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Decision in case 84/2017/NF on the European Personnel Selection Office’s handling of correspondence from a person who had been excluded from a selection competition

Available languages: en
  • Case: 84/2017/NF
    Opened on 28 Feb 2017 - Decision on 28 Feb 2017
  • Institution(s) concerned: European Personnel Selection Office

The case concerned the European Personal Selection Office’s alleged failure to reply to correspondence from a person who had been excluded from a selection competition for recruiting EU civil servants. The Ombudsman inquired into the issue and found that EPSO had replied to the person and that it had provided him with adequate information. There was thus no maladministration by EPSO.

The background to the complaint

1. In 2016, the complainant took part in a selection competition, organised by the European Personnel Selection Office (‘EPSO’), for the recruitment of linguistic assistants by the EU institutions.[1] Following the computer-based admission tests, the Selection Board drew up a list of candidates who had obtained the best results in these tests and who also met the eligibility criteria set out in the notice of competition. These candidates were invited to the assessment centre phase of the competition. EPSO informed the complainant that he was not admitted to the assessment centre phase, given that he was not among the candidates who had obtained the best results. EPSO stated that the best candidates had scored at least 47 points in the admission tests. The complainant’s score was lower than 47 points and the Selection Board did not, therefore, have to examine whether he met the eligibility criteria.

2. The complainant wrote to EPSO stating that he met all the eligibility criteria of the competition and that he could not understand how the cut-off score of 47 points for admission to the assessment centre had been determined. The complainant stated that he wished to file a complaint against the “non-transparent selection method” and he requested a re-examination of the selection made at the admission phase of the competition.

3. EPSO replied to the complainant explaining that the Selection Board had established the cut-off score of 47 points for admission to the assessment centre phase in line with points 1 and 2 of the notice of competition[2]. EPSO also informed the complainant that a complaint against the selection process as established in the notice of competition would have had to be filed within three months from the day following the notice’s publication in the Official Journal of the European Union.

4. The complainant considered that EPSO had failed to address the points raised by him, which concerned “the non-transparent selection procedure resulting from the notification of non-admission” rather than the procedure established in the notice of competition. He sent two further e-mails to EPSO, to which EPSO did not reply.  

5. The complainant then turned to the Ombudsman.

The inquiry

6. The Ombudsman opened an inquiry into the complaint that EPSO had failed to reply to the complainant’s correspondence and to provide him with the requested information.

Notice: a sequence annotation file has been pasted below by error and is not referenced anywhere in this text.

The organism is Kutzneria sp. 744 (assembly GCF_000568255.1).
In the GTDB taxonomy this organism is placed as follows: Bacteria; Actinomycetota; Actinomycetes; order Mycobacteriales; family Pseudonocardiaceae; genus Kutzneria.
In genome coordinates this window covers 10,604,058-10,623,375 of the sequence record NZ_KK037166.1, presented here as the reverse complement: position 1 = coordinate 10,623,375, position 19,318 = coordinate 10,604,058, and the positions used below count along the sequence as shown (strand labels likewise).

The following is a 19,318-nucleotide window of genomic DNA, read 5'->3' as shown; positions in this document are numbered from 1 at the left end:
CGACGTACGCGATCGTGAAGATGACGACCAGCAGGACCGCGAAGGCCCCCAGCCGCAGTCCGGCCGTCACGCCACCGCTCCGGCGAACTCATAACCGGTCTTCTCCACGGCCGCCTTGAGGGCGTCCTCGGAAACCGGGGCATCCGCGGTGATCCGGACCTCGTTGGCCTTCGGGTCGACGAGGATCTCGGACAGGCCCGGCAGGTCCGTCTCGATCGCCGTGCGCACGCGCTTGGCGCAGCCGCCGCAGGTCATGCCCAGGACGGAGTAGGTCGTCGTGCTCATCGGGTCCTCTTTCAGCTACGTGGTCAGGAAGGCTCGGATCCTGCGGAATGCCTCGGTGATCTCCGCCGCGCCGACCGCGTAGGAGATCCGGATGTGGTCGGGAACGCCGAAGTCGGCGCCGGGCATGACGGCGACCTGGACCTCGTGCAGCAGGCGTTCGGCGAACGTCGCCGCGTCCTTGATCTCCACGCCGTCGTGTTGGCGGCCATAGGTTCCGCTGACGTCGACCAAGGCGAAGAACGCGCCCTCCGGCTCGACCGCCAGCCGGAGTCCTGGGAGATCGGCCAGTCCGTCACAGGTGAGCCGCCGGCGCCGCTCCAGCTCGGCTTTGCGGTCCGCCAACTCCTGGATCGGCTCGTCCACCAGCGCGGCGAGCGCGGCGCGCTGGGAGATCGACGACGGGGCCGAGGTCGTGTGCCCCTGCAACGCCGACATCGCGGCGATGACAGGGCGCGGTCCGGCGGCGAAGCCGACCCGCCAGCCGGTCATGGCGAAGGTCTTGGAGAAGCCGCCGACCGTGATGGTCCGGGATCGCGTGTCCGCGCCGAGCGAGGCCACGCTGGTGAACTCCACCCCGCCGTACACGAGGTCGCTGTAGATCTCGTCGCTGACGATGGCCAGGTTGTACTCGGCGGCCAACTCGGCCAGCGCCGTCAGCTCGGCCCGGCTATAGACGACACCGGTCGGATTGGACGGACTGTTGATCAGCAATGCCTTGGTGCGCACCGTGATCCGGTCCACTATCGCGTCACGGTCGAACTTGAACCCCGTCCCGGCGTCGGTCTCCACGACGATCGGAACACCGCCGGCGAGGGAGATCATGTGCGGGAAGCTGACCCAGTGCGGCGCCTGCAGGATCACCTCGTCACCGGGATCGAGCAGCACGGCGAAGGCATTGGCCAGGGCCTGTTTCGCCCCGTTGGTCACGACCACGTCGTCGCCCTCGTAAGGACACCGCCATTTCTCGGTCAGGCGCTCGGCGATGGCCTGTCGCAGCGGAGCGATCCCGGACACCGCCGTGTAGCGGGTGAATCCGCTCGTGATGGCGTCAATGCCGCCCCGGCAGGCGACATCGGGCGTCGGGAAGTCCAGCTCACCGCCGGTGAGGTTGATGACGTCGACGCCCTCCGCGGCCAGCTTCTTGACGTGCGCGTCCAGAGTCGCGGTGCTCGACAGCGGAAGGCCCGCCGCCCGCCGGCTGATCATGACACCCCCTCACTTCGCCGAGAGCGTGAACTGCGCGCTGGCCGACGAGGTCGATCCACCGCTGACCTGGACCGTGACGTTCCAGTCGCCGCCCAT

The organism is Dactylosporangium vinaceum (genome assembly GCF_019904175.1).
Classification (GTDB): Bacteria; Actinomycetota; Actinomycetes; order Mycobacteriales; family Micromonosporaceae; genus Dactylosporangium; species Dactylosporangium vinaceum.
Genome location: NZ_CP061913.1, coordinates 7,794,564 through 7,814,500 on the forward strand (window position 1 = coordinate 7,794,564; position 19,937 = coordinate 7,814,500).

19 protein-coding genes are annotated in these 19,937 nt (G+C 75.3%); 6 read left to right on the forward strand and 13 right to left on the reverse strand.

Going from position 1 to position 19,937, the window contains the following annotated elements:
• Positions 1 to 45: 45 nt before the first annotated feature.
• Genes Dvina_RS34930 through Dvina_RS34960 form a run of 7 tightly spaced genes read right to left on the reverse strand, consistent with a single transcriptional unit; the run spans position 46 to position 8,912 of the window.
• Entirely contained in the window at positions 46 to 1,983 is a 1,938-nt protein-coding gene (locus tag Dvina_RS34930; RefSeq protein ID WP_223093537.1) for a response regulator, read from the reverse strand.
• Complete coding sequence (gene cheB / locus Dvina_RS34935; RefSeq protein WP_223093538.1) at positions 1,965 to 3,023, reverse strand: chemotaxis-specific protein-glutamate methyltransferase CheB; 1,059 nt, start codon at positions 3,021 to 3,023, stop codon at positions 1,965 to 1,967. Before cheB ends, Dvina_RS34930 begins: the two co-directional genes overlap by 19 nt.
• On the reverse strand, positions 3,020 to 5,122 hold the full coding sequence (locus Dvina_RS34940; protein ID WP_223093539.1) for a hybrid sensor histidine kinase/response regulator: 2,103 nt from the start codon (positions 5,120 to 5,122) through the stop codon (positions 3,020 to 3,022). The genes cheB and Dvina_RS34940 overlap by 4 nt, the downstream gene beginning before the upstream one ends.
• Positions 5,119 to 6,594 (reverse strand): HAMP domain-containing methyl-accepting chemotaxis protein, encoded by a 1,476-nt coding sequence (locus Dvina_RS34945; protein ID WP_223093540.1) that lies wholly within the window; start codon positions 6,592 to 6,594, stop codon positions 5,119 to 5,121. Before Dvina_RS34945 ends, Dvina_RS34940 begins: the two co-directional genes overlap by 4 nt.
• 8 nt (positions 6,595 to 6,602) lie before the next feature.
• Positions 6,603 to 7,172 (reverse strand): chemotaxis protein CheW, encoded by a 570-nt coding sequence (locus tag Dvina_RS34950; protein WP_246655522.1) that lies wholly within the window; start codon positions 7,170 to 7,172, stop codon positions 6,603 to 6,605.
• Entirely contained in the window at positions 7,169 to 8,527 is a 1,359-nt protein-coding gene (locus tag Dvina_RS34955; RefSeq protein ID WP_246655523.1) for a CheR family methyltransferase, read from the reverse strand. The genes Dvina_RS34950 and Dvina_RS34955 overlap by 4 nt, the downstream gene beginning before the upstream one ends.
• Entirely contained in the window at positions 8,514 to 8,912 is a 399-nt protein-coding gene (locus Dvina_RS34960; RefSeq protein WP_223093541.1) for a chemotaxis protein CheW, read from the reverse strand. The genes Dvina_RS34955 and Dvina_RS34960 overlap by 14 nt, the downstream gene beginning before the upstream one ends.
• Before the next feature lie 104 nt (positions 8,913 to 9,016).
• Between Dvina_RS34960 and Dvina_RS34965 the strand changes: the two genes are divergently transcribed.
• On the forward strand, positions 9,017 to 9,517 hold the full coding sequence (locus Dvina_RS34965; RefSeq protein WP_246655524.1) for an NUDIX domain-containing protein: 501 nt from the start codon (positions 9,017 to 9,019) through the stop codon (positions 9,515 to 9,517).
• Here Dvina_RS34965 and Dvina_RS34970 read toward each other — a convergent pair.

7. In the course of the inquiry, the Ombudsman’s inquiry team duly considered the information provided in the complaint. In particular, the inquiry team carried out a thorough analysis of the correspondence that had taken place between the complainant and EPSO before the complainant turned to the Ombudsman. The Ombudsman’s inquiry team carried out its own research in relation to the matter complained about.

EPSO’s handling of the complainant’s correspondence

Arguments made by the complainant

8. In his complaint to the Ombudsman, the complainant put forward that EPSO had failed to reply to his correspondence and to provide him with the requested information.

The Ombudsman's assessment

9. It is uncontested that EPSO replied to the complainant’s first e-mail. While EPSO’s reply was brief, it did answer the points raised by the complainant.

10. The complainant asked EPSO how the threshold of 47 points for admission to the assessment centre phase of the competition was determined. In reply, EPSO informed the complainant that the Selection Board had established the threshold in compliance with points 1 and 2 of the notice of competition.

11. Points 1 and 2 of the notice of competition set out that in order to be invited to the assessment centre phase, candidates have to (i) meet the eligibility criteria set out in the notice of competition and (ii) have passed and scored one of the highest total marks in the admission tests.[3]

12. The general rules governing open competitions[4] provide candidates with detailed information on how admission to the assessment centre phase is determined. The general rules explain that if a competition includes computer-based admission tests, the eligibility check of candidates takes place after the admission tests have been completed. Candidates’ eligibility is checked in descending order of the marks obtained in the admission tests, until the number of eligible candidates who have passed the tests with the highest score reaches the number that can be invited to the following competition phase.

13. In the present case, the notice of competition established that approximately 2 times, but no more than 2.5 times, the number of successful candidates sought per language were to be invited to the assessment centre phase. The notice of competition also set out that the number of successful candidates sought for the relevant language was 13. The Selection Board’s decision to invite 30 candidates to the assessment centre was thus in full compliance with the publicly available rules governing the competition. The minimum admission tests score achieved by the best 30 candidates who met the eligibility criteria of the competition was 47 points. EPSO published this information on its website as soon as it was available.